If you have progressive keratoconus and recently received the iLink® FDA-approved cross-linking procedure to slow or halt further progression of your condition, your optometrist might be getting ready to fit you for scleral lenses! Or, maybe you’ve been wearing them for years and want to brush up on your scleral lens knowledge or learn some new tips. Regardless, if you or a loved one wear scleral lenses, you may have questions about what they are and how to use them, including how to correctly put them in, take them out, clean them, and care for them.  

We’re here to give you all the info you need! Keep reading to learn more about scleral lenses and how they can be an effective way to correct vision if you have keratoconus. We’re also sharing an overview video from the Scleral Lens Education Society and a few how-to videos from the Contact Lens Institute of Nevada.

What are Scleral Lenses?

A scleral lens is a type of Rigid Gas Permeable (RGP) lens that many people with keratoconus use for vision correction. If you have ever worn soft contact lenses, you may notice that scleral lenses are a bit different. A scleral lens is made of durable plastic that can transmit oxygen, it’s larger in diameter than other RGP lenses, and it is designed to cover the entire cornea, plus a portion of the white of the eye.

Interested in additional information? The Scleral Lens Education Society has you covered! In the video below, two eye doctors discuss some commonly asked questions about scleral lenses and what to expect during a fitting.

What’s the Significance of Scleral Lenses if You Are Living with Progressive Keratoconus?

Scleral lenses were created to improve vision for individuals who have an irregularity on the front surface of the eye. The lenses create a smooth optical surface to help correct vision problems caused by keratoconus or other problems caused by an irregularly shaped cornea. Custom-made for each eye, scleral lenses not only improve vision, but also should be comfortable to wear. 

Don’t just take our word for it! According to Dr. Stephanie Woo, O.D., F.A.A.O., F.S.L.S., of the Contact Lens Institute of Nevada, “Scleral lenses are a fantastic option for managing vision in patients with keratoconus. Because the shape of the eye steepens and becomes irregular over time, the image displayed on the retina (the back of the eye) is distorted, resulting in blurry, distorted vision. Sometimes patients experience other visual disturbances such as double vision, ghosted vision, problems with glare, and problems with night driving. The good news is that specialty contact lenses such as scleral lenses can help reshape the incoming image, so that the vision is much clearer and less distorted. Scleral lenses are made from gas-permeable lens material. The lens is then filled with non-preserved saline, and then applied to the eye. The scleral lens helps to reshape the image that your eye takes in, resulting in a large improvement in your visual quality[1] while the lenses are on.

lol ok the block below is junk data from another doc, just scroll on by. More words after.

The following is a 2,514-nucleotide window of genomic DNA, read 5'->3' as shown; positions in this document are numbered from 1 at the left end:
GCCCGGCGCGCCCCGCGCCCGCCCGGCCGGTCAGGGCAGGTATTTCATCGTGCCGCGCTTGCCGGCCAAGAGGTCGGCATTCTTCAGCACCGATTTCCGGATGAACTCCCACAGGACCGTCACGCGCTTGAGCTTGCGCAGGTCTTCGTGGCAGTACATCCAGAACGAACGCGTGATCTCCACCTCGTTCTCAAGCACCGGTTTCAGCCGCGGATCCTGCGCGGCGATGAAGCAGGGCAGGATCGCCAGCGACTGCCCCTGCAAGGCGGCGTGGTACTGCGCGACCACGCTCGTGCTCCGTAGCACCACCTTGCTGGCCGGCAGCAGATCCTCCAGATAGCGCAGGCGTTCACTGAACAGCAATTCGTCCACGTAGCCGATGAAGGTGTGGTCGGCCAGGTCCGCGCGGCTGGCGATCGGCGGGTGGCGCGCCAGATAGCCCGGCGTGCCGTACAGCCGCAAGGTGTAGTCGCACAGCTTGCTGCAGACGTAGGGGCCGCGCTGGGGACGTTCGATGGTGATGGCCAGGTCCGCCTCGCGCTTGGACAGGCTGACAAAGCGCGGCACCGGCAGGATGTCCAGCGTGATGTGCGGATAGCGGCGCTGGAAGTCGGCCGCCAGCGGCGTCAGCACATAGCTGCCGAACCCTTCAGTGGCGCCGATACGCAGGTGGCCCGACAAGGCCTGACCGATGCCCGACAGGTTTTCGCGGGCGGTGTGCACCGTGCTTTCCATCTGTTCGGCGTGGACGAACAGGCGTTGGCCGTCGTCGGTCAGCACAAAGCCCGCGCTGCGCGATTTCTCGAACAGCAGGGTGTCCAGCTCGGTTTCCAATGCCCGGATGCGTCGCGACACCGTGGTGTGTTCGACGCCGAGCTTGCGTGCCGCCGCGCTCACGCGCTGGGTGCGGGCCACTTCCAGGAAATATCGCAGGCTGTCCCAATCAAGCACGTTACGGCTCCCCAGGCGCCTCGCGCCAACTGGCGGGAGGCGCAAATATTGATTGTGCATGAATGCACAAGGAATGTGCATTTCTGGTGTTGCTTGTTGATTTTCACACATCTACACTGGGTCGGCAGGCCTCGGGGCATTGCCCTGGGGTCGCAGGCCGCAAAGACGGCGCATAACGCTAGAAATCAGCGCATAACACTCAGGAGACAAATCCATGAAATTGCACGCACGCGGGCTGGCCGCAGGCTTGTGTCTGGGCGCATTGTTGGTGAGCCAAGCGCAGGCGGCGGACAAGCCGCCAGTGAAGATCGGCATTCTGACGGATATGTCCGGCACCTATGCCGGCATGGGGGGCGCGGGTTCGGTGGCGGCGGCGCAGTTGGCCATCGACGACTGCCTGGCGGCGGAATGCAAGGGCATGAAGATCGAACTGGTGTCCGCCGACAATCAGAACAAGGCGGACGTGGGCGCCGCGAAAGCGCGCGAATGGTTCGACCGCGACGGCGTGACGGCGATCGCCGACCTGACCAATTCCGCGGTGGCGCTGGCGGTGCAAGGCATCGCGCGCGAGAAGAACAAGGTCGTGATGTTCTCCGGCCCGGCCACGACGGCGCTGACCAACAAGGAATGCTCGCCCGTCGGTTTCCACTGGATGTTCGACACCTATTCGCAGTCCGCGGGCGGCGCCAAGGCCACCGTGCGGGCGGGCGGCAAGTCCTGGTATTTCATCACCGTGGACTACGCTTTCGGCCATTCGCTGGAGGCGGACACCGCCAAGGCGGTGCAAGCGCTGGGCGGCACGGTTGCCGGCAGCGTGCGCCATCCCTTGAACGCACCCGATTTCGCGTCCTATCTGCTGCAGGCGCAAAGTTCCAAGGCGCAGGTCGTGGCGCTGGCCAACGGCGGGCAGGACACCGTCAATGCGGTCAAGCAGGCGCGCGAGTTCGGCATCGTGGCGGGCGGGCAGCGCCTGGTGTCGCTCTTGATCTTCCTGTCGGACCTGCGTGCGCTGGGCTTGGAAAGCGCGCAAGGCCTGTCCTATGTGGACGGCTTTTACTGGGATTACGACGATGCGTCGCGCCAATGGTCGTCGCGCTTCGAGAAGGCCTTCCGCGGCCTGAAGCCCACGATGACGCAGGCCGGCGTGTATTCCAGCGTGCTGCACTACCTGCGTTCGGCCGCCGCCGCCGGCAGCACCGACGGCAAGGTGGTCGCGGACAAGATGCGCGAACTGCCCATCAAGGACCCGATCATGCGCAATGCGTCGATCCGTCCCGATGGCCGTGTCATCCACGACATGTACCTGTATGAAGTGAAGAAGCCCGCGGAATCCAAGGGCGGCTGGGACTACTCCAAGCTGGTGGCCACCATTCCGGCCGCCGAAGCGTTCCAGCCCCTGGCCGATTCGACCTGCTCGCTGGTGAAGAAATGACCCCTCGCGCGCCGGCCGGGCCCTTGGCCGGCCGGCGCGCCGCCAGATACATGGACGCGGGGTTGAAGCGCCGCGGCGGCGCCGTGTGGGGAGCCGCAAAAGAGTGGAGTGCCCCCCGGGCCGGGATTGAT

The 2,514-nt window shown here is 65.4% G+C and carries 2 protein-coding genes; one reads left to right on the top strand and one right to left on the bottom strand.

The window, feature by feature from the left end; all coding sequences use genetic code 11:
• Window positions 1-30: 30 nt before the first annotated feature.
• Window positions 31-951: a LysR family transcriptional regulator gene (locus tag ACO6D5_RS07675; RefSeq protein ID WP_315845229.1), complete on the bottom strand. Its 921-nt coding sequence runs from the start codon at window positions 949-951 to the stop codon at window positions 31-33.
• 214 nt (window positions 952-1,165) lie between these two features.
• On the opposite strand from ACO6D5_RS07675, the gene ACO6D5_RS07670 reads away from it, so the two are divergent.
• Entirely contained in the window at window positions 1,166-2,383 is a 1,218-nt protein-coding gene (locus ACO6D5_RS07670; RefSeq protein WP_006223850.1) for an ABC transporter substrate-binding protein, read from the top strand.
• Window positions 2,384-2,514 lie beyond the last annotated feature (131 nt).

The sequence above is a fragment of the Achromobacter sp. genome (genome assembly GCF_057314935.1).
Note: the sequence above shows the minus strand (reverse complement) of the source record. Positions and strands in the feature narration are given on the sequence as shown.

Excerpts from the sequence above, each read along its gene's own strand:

For many diagnosed with progressive keratoconus, the iLink® FDA-approved cross-linking procedure has helped to slow or halt the progression of their keratoconus. After the procedure, vision can be improved with the use of contact lenses, specifically scleral lenses![2] Dr. Woo emphasizes that “there is no research showing that scleral lenses or any type of contact lens slows down the progression of keratoconus. Therefore, patients who are successfully fit with scleral lenses may still need cross-linking. If keratoconus progression is left untreated, formerly well-fitting scleral lenses may no longer help you to see.”

Check Out These How-to Videos!

Caught up on the importance of scleral lenses if you’re living with keratoconus? Now, it’s time to brush up on your knowledge around best practices when using and caring for your lenses. The Contact Lens Institute of Nevada has created some incredibly useful how-to videos on scleral lenses. Whether you want to know what to expect from a lens fitting or how to insert a scleral lens with your fingers, watch the videos now!

What to Expect During a Scleral Contact Lens Fitting 

How to Insert a Scleral Contact Lens

How to Remove a Scleral Contact Lens

Scleral Lens Insertion with Fingers

How to Insert Your Scleral Lens with a Dental Ring or O Ring

How to Take Care of Your Contact Lenses with Hydrogen Peroxide

For more how-to videos, visit the Contact Lens Institute of Nevada’s website.

Connect with a Doctor Today!

Think it might be time for your first pair of scleral lenses? We’re here to support you on your keratoconus journey! If you’re looking for a physician who specializes in scleral lenses, use the Scleral Lens Education Society’s locator to find one near you. When it comes to treating your progressive keratoconus, if you want to learn more about iLink® and connect with a physician performing the procedure, use our Living with KC physician locator.

 To learn more about keratoconus and available treatment options, visit our website and follow Living with KC on Twitter, Facebook, and Instagram!

Dr. Woo is a paid consultant of Glaukos.